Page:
Google and Facebook recently announced that they were ending their policy of insisting that workers settle their sexual harassment claims through binding private arbitration. Whether that has any spillover effect to other major corporations, or even smaller businesses, depends on public pressure and legislation, says Clayton Hearn, a labor and employment lawyer with Texas-based Roberts Markel Weinberg Butler & Hailey PC.
“It has been common practice for these tech giants and other companies to force their employees to settle matters of harassment through the arbitration process, forgoing the right to air disputes through the court system. A recent Supreme Court decision gives companies even greater power to enforce such agreements, applying arbitration even to labor union members.
“But attorneys and groups supporting workers’ rights are applauding the move by the tech giants because historically, arbitration favors management, and in the era of #MeToo, the issue is receiving more scrutiny.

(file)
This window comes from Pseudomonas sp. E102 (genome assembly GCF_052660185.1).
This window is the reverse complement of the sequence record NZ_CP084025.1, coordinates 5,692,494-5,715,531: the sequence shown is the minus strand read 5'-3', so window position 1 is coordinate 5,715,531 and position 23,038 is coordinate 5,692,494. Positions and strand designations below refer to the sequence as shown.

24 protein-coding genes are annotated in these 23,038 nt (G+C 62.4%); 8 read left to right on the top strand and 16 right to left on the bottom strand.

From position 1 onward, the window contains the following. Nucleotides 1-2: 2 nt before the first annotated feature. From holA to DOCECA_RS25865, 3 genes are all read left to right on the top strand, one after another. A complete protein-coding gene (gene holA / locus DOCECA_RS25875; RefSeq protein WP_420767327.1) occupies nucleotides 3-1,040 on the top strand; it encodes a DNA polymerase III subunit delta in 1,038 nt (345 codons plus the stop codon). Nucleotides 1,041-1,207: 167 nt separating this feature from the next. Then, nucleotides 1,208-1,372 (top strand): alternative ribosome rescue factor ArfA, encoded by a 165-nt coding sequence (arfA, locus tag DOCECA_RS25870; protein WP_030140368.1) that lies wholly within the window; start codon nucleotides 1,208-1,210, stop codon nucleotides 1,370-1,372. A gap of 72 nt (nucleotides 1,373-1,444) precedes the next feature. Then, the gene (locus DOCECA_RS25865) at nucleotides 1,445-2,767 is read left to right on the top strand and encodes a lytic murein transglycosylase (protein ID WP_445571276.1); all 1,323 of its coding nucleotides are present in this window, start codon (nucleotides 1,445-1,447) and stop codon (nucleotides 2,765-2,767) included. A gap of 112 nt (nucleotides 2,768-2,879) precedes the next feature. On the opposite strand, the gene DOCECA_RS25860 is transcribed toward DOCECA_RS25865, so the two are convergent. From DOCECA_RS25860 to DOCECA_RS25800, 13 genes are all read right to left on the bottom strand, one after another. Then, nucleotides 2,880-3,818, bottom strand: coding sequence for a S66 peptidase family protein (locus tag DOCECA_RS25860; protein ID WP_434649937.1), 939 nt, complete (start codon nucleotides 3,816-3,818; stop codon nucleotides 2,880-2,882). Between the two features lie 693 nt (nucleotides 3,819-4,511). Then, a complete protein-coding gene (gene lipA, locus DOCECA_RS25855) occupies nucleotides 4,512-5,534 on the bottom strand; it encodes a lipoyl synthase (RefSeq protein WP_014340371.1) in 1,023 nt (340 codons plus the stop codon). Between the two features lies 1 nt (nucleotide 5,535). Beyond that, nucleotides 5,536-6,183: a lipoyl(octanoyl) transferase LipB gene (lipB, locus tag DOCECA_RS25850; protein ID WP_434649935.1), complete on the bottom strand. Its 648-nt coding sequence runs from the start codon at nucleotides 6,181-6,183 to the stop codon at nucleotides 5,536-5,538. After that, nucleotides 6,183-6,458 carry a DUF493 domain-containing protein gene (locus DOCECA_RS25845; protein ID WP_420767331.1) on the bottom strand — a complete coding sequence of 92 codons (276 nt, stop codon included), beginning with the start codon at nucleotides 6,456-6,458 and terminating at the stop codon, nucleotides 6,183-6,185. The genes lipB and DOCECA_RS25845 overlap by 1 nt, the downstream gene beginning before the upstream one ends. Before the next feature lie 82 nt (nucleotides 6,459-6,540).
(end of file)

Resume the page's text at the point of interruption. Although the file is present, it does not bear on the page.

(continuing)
“The same level of political and social pressure does not seem to be present across all industries and regions. Companies in more conservative areas may not feel compelled to end forced arbitration, especially given the Supreme Court’s approval of it. Absent intense media attention and public pressure, it’s unclear if even these technology leaders would have abandoned the practice.
“The short answer to whether companies across the spectrum of geography and industry will adopt these policies will likely depend on whether they are forced to either through business pressure or legislation.”
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